Microfluidics Made Easier

Artist view of microfluidic channel

An artist’s imagining of an intricate internal microfluidic porous structure, made through the interaction of photosensitive polymers and micro-LED light in a process designed by a team at the Kyoto University Institute for Integrated Cell-Material Sciences. [Image: Andrew H. Gibbons / Kyoto University iCeMS]

Researchers in Japan have developed a photolithography technique called organized microfibrillation (OM) that can create complex, self-enclosed channels within a polymer film (Nat. Commun., doi: 10.1038/s41467-022-29956-4). According to the team, OM has a number of advantages over traditional methods for fabricating microfluidic devices, which are currently employed in DNA sequencing, point-of-care diagnostics and organ-on-a-chip models.

“This is an easy technique for making microfluidic channels,” said study author Andrew Gibbons of the Kyoto University Institute for Integrated Cell-Material Sciences (iCeMS). “The porous structure is made directly in film, so no assembly is required. And it doesn’t require making an etched silicon mold first, so designs can be changed as required.”

From carbon capture to microfluidics

Gibbons and his colleagues belong to iCeMS’s “Pureosity” team, whose research focuses on carbon-capture membrane technology. In their quest for novel ways to produce materials with controlled pore sizes, they decided to experiment with photolithography, drawn by the flexibility and precision that light sources could potentially afford.

After first demonstrating the technique in 2019, the researchers realized that OM could be harnessed as a user-friendly, high-resolution technology platform for printing microfluidics. The current study delves into that application with a proof-of-concept microfluidic OM device that can successfully separate biomolecules by size.

“Microfluidics is an exciting field with a lot of potential, so we were keen to push the research in this direction,” said Gibbons. “An application we have in mind is wearable sensors, where sweat can be drawn into the device and tested locally for specific biomarkers.”

Structural-color effects

In the proof-of-concept, OM microfluidic channels were fabricated by first illuminating a photosensitive polymer film on a reflecting surface with monochromatic light. The reflection of light creates a standing-wave interference pattern in the polymer film, which determines which regions become cross-linked by the light. A shadow mask was used to create the desired patterns. The researchers note in the paper that they used “a micro-LED illumination instrument” for the cross-linking, which enabled control of illumination down to the 1-µm level.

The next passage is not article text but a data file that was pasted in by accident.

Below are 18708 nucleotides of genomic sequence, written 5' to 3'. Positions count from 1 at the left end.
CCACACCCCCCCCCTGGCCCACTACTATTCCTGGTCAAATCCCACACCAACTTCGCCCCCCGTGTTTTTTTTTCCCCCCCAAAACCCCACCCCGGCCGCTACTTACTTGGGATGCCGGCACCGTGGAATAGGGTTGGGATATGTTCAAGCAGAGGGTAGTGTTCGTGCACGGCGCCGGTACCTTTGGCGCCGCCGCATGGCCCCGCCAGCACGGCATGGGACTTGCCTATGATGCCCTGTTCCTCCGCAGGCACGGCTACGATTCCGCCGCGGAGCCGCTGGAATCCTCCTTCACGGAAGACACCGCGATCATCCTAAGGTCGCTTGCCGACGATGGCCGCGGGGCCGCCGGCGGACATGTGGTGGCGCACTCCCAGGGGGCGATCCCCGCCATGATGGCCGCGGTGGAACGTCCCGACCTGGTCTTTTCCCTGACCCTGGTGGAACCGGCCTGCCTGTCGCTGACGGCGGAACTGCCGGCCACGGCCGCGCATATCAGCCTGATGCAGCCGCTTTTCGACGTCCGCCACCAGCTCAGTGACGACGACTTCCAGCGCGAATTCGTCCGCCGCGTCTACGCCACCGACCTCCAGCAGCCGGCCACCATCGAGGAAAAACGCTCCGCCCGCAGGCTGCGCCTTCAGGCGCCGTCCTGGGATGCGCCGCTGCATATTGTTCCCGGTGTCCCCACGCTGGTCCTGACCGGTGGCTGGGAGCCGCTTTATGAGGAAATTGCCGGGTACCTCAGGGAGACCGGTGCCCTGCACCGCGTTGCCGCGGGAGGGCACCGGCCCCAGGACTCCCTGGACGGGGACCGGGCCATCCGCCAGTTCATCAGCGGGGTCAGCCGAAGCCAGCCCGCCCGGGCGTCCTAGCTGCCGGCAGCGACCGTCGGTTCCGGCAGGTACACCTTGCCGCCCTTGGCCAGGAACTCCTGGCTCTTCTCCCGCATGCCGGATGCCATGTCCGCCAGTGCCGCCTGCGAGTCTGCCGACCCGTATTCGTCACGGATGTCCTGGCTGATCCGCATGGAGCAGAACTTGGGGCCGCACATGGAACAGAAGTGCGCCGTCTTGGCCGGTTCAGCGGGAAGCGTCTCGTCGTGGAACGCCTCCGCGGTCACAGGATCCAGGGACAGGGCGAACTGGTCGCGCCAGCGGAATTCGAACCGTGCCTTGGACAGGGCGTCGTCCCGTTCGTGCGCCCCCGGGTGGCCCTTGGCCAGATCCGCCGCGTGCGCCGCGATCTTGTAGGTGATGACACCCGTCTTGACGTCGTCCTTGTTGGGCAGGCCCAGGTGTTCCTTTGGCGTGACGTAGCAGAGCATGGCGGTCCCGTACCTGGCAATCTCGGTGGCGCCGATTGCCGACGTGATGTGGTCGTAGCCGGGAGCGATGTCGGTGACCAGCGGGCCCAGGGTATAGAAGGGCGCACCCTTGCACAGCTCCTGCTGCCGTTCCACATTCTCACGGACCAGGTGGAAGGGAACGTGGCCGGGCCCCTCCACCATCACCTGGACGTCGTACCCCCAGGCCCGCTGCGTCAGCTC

structural color effects in microfluidic device

The periodic structure created by the iCeMS team’s technique gives rise to structural-color effects in the channels when illuminated by incident light—with the color changing with the onset of flow in the channel, and with variations in the flow rate. [Image: D. Qin et al., Nat. Commun., doi: 10.1038/s41467-022-29956-4 (2022); CC-BY 4.0] [Enlarge image]

Then, the film was developed in a weak solvent that breaks down the polymer in any non-cross-linked regions. The finished product contains self-enclosed channels with a unique internal porous structure, composed of periodic non-porous layers separated by porous microfibril layers. The Bragg reflections of incident light due to the alternating layer structure create structural-color effects. And, as the team experimented with the device, they found that the color of the film correlated with pore size and liquid flow rate in the microchannel—a useful property for visualizing the flow properties of prototype devices.

In addition, controlling the cross-linking energy allows the creation of varying porosity at submicron scale in a single miniature device. As a demonstration, Gibbons and his colleagues created a miniature OM device that could separate two proteins of different molecular weights.

“We are working on how to make printing with our technique more practical, and we are looking at how different biomolecules can be separated within our films for diagnostic purposes,” he said. “We are excited to see where we will go next with our new technique.”

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